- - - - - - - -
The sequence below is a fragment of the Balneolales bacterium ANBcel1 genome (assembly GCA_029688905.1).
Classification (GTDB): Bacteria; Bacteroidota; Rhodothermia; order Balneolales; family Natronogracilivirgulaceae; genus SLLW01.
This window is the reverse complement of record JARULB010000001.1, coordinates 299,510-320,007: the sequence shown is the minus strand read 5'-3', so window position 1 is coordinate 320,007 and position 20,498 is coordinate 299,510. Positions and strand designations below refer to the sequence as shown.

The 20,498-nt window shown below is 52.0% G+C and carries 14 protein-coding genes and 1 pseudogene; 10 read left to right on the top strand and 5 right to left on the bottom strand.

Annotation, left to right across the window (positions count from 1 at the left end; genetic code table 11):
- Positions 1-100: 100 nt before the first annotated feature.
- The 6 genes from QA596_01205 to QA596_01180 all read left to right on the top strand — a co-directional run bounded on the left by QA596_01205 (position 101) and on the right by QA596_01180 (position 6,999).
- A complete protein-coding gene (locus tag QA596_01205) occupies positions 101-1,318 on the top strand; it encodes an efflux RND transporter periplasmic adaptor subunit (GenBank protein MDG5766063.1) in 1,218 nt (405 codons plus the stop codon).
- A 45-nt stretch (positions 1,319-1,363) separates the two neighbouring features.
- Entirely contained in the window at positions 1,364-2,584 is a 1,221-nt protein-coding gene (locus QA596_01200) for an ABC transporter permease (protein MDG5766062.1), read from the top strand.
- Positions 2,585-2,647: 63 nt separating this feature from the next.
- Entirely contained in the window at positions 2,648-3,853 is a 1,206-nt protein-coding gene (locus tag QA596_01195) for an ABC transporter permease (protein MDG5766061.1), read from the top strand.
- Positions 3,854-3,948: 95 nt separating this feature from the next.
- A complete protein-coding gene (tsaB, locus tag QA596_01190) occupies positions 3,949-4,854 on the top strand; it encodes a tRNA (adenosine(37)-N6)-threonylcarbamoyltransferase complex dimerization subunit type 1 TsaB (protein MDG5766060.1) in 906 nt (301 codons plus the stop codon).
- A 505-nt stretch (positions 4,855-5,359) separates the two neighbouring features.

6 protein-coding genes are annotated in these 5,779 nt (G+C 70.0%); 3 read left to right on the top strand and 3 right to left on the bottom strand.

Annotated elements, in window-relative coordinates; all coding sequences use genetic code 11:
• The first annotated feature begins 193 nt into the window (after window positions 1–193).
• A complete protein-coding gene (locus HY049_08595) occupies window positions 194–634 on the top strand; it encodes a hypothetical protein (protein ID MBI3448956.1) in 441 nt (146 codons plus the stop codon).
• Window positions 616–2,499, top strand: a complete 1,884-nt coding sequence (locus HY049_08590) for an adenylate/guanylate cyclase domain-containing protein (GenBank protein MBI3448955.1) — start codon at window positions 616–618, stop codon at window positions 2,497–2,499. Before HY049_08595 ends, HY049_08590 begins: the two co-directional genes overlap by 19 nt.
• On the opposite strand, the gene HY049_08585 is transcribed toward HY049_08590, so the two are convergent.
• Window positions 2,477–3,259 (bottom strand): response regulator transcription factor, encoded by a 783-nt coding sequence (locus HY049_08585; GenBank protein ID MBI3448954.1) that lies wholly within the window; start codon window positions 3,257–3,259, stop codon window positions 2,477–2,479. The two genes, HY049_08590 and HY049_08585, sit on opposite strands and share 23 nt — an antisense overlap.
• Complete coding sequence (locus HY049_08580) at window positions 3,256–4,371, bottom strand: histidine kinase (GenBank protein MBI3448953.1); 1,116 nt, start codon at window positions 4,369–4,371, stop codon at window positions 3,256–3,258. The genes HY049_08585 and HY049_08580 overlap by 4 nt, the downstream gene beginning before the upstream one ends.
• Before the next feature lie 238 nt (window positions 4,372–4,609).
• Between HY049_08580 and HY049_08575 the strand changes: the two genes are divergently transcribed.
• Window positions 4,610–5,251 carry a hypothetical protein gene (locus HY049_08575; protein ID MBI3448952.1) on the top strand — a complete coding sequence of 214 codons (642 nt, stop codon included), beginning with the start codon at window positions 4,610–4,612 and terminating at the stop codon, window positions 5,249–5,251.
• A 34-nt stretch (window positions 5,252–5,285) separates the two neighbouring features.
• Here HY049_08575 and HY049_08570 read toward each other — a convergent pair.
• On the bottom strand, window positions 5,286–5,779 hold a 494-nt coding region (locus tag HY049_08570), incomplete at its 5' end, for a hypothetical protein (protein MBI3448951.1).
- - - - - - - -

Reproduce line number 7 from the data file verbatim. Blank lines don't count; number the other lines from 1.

- The 6 genes from QA596_01205 to QA596_01180 all read left to right on the top strand — a co-directional run bounded on the left by QA596_01205 (position 101) and on the right by QA596_01180 (position 6,999).